Despite his monstrous and inhuman appearance, Deskari is not a mere brute or a mindless thing like a common insect; such a creature would not be able to rise to the power of a demon lord, as it would inevitably be outwitted or enslaved by a creature of greater intelligence or magic. Rather, Deskari is a genius who has lived for thousands of years, and understands the nature of mortal fear, sins, and souls. And just as a hive is willing to sacrifice drones and soldiers to destroy a dangerous invader or expand its territory, Deskari is willing to spend the lives of his minions or even allow great losses if doing so helps him achieve victory in the long run.
Deskari also believes in giving those fighting against his armies time to defeat themselves by succumbing to corruption and unwittingly doing the demons’ jobs for them. With the aid of Baphomet and his cult of Ivory Templars, the demons pick away at the mental fortitude of his adversaries, using disguised demons or hidden cultists to vex and stir contempt, and then let human nature do the rest.
Deskari hungers for power, territory, and the resources to feed his armies and monstrous brood. His eventual plans for total conquest might put him in opposition with other demon lords with similar interests, but the timeline for these endeavors is long enough that he expects to defeat them directly or to have infiltrated their realms with his own agents and destroyed them from within before they pose a significant threat.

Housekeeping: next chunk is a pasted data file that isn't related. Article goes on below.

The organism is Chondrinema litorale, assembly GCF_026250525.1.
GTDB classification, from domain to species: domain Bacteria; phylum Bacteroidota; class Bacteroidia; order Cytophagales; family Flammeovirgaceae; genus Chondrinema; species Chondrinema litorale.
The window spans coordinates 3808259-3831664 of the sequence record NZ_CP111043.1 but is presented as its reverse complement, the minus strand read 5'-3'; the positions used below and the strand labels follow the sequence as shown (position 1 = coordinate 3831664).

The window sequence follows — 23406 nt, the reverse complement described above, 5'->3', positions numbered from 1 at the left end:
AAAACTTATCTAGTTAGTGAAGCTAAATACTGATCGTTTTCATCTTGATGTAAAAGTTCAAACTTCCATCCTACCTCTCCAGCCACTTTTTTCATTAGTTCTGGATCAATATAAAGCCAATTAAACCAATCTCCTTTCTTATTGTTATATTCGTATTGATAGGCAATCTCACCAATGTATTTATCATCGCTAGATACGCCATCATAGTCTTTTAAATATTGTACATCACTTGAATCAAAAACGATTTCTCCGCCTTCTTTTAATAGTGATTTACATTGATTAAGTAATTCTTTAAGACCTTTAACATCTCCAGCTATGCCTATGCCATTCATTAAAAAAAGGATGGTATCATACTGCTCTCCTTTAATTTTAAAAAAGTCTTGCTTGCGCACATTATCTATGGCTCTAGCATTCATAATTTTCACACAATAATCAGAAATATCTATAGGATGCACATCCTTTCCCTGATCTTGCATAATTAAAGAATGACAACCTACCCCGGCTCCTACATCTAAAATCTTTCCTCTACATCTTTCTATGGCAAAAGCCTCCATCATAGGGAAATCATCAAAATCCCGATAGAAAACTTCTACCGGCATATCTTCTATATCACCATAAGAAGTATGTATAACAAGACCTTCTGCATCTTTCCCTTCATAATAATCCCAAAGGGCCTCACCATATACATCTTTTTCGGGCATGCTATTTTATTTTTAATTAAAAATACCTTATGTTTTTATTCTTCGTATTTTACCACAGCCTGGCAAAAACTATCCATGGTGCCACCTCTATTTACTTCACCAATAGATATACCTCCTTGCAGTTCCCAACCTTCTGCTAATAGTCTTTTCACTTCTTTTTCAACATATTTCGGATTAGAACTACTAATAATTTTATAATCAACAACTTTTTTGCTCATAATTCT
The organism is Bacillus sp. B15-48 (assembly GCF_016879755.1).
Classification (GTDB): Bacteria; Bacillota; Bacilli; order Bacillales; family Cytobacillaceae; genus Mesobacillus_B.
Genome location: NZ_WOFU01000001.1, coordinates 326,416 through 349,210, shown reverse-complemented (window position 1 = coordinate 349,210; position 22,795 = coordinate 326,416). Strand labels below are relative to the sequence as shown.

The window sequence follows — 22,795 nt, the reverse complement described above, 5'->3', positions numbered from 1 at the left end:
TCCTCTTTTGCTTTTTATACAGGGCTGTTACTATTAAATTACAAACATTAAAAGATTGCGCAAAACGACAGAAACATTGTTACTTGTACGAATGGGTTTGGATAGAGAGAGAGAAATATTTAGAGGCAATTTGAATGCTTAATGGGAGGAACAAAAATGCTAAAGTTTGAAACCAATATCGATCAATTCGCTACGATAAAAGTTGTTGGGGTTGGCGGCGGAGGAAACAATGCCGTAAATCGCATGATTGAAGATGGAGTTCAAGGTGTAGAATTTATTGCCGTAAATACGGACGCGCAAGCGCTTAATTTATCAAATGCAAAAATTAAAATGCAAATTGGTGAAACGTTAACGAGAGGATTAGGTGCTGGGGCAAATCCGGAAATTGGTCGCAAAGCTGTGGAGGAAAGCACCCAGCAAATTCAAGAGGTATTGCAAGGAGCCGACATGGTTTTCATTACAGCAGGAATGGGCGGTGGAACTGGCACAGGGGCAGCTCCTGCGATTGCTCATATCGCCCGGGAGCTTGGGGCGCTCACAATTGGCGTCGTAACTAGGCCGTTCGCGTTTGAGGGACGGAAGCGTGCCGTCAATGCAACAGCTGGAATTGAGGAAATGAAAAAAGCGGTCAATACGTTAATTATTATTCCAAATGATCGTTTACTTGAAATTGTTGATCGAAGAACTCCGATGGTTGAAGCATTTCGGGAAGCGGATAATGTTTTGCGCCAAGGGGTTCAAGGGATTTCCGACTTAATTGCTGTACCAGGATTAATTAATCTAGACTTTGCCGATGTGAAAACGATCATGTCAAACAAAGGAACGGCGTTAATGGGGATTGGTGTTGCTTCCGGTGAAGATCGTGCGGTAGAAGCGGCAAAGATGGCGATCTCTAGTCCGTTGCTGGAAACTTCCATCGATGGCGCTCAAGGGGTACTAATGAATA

The Cult of Deskari
With his worshipers, Deskari is aloof, impersonal, and ruthless. He is quick to punish unexpected failures, but coolly tolerant when a minion doesn’t complete a task the demon lord didn’t expect it to finish, or if the failure is part of a greater plan. He has plans for many worlds, and sometimes his priests may not communicate with him directly for years at a time, instead receiving their spells through his demonic generals as he focuses his attention on other realms.
As Deskari’s main interests are infiltrating new territory and destroying those who oppose him, his commandments echo these sentiments.